Well someone has to lose. At all levels, federal, provincial and municipal in Canada, elections are typically designed to identify one winner, and the rest, well, losers. We all hate that word, especially since Donald Trump made it the symbol of his life ontology and political strategy. In our first-past-the-post electoral system, and even in those enlightened places in the world where proportional representation works very well thanks, on the day after the election there are folks who must mend their wounds, put their hopes on pause, collect the signs on lawns and from the roadsides. Campaign organizers must tally up the books and submit reports and tax receipts, thank volunteers, tidy up the war-room, and go back to a before life.
In much smaller ways and in less significant places, I have lost elections, or nominations, or seen hoped-for opportunities disappear. I don’t like it one bit; I fight hard not to take the loss personally or to let the disappointment become an enduring negative personal assessment. The stakes for candidates in our recent federal election are so much greater than my own miseries. How much of their own money was invested in their political bid? How much time has been taken from family and friends? How many friendships and working relationships have been stressed, or possibly enriched. You discover your real friends and colleagues when under public social pressure.
Most candidates say they are not in these contests simply to win; but to be frank, the aim is to win! Prime Minister Trudeau won despite failing to obtain a majority. He wanted a majority, so he didn’t have to negotiate, debate, bargain, or change course in a number of important conversations including daycare, climate change response and reconciliation. (We won’t talk about the TMX right now.) Too bad, so sad; he must continue to do these very things in order to advance his and others’ hopes and dreams. That said, while his win is less than desired, he has never lost a political contest. He won federal elections in 2015, 2019 and 2021. Three back-to-back, an impressive record.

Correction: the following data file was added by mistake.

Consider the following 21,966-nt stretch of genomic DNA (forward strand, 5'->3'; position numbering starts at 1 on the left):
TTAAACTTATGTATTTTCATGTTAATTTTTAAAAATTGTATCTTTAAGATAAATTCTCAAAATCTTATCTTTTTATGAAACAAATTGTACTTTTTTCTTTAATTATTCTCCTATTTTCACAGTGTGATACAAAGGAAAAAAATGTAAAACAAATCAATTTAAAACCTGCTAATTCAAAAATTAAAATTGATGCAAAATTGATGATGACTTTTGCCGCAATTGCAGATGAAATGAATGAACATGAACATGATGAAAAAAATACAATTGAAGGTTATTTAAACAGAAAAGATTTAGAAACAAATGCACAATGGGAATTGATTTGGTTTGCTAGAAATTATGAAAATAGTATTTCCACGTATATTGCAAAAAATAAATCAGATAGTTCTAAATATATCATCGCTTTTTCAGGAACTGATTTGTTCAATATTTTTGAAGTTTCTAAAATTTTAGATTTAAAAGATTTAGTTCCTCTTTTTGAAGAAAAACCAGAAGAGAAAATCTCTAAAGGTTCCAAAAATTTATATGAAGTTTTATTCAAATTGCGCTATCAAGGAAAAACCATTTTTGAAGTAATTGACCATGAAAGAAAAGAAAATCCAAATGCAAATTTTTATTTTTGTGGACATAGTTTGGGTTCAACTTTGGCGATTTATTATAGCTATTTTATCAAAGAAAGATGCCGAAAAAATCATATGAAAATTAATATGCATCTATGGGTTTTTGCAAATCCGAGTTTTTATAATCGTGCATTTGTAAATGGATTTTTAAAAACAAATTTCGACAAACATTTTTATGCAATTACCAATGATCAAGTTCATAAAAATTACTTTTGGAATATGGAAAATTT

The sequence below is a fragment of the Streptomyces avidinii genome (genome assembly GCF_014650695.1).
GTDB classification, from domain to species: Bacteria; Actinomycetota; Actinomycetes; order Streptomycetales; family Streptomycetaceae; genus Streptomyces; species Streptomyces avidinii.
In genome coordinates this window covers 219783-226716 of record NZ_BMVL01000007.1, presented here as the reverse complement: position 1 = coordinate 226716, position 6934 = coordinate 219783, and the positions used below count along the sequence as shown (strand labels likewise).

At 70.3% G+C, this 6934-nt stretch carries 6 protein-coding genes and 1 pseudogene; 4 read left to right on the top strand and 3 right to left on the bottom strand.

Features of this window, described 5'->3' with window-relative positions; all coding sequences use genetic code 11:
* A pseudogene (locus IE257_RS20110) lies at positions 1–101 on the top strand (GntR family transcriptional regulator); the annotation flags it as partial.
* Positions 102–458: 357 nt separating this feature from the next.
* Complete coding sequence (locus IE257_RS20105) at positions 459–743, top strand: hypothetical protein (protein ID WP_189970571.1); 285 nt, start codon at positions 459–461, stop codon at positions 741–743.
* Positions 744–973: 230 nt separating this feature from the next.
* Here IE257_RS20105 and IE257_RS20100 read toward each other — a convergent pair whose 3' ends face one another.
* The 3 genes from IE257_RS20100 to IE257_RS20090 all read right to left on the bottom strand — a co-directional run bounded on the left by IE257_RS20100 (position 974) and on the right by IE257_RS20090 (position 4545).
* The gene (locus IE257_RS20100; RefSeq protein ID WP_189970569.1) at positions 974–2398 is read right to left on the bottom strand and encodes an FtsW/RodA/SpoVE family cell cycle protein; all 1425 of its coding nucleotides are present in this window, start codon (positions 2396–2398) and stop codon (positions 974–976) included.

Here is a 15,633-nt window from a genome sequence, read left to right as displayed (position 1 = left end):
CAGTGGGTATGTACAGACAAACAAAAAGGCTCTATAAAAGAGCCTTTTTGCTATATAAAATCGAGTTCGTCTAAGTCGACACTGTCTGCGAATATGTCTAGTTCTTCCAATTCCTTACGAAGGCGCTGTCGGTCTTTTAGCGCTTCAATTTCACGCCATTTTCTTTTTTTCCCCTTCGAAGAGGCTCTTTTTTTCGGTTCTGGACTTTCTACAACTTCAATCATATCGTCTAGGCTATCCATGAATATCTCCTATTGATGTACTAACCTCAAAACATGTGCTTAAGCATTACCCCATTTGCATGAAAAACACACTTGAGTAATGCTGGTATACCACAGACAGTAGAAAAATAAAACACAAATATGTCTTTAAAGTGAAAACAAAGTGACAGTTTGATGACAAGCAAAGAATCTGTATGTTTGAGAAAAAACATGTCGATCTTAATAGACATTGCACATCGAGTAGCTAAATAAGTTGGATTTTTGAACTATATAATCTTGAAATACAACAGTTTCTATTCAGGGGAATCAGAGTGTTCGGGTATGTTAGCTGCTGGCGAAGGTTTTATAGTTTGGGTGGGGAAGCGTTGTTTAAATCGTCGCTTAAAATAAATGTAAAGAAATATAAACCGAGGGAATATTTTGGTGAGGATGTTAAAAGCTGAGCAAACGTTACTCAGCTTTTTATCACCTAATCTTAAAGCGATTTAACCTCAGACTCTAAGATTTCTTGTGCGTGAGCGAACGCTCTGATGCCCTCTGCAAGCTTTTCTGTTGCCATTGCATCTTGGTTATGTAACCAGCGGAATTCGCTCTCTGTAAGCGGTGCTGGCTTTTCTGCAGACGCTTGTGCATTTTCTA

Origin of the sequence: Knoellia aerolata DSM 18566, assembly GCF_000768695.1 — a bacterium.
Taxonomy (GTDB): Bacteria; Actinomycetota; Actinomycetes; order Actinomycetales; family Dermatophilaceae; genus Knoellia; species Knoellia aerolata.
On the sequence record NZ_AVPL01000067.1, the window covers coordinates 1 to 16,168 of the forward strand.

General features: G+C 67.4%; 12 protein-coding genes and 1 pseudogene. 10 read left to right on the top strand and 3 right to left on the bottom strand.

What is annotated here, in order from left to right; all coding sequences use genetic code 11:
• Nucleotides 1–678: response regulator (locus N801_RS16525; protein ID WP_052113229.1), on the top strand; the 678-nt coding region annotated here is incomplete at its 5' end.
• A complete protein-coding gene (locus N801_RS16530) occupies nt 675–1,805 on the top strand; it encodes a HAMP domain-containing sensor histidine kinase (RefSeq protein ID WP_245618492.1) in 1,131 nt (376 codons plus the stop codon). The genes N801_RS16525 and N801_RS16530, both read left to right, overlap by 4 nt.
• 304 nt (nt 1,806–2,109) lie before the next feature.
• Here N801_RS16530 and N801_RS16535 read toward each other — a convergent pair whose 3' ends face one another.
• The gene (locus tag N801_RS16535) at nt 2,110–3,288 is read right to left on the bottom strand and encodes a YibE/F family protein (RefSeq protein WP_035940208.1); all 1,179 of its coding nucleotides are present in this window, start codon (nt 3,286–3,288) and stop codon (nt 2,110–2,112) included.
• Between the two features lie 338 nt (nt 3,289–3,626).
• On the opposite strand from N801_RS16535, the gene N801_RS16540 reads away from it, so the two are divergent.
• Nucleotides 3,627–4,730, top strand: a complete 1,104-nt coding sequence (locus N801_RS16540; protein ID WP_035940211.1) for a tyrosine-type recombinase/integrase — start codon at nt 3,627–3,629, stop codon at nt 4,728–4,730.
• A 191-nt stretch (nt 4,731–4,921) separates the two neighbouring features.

Columnist Chantel Hebert of the Toronto Star summed up things brilliantly on election night. No one of the party leaders got what they wanted. Really? Yes, really! There were some pleasant surprises at the riding level, but essentially the same parliament will be returned to form the next Parliament. So if disappointment is a real possibility for the majority of candidates, why do people run for public office?
For some, it’s a competitive game. Sociopaths line up here; fill your boots, and as Inigo Montoya said in The Princess Bride, prepare for disappointment. Most will lose. Supporting a local environmental debate I asked a colleague “why do independents run?” Her answer was “to fill up space in debates?” Possibly, but I sense that such persons, knowing full well their long-shot chance at gaining office, simply want to say what others refuse to, or are unable to say. From where I sit, many candidates run to make some sort of positive difference in our common life together. Indeed, the notions of common and individual life, rights and responsibilities became an issue in our recent national struggle; these are likely to remain contentious going forward.
I want to express my personal thanks to all candidates, to their teams and supporters for participating in our national electoral process, flawed though it is. What we enjoy democratically in Canada is but a dream in so many places in today’s world. Burma/Myanmar; China? Russia? Numerous African states. The sacrifice of time, energy, vulnerability, money and reputation is huge. I simply could not expose myself to such scrutiny and increasingly in recent times, abuse, especially for female candidates. The sacrifice however is still necessary. It was Churchill who opined during the London Blitz that “democracy is the worst form of government except for all others.”
So what is the profile of the ideal candidate for today’s politics? I simply cannot say. Communications, political strategies, the use and abuse of power are each flowing out in all directions presently and confusingly. While a music student in London in the days prior to the 1979 election of Margaret Thatcher, I used to lie in bed listening late night to the BBC re-broadcast of the House of Commons Prime Minister’s question period. The oratory of PM Jim Callaghan, through his powerful use of imagery, story, threat and appeal was mesmerizing.
In his train follow Canadians such at Stephen Lewis. A personal hero (I have encountered him live a number of times) Lewis is a brilliant Oxford Union debater who in his tribute to the late Jack Layton used the word “vituperative.” Anyone who can get away with that is good with me. Here is more vintage Lewis, admittedly in an age which values less logical exposition in favour of visual memes, emotive soundbites and at times a rather superficial style of engagement. Still, I love the sense, style and sound of a well-reasoned argument.
Somewhere in my soul I cherish
the possibility of a return to a vibrant democracy,
where policy is debated rather than demeaned,
where the great issues of the day
are given thoughtful consideration,
where Canada’s position on the world stage
is seen as principled and laudatory,
where human rights for all
is the emblem of a decent society.
May it be so, now and always.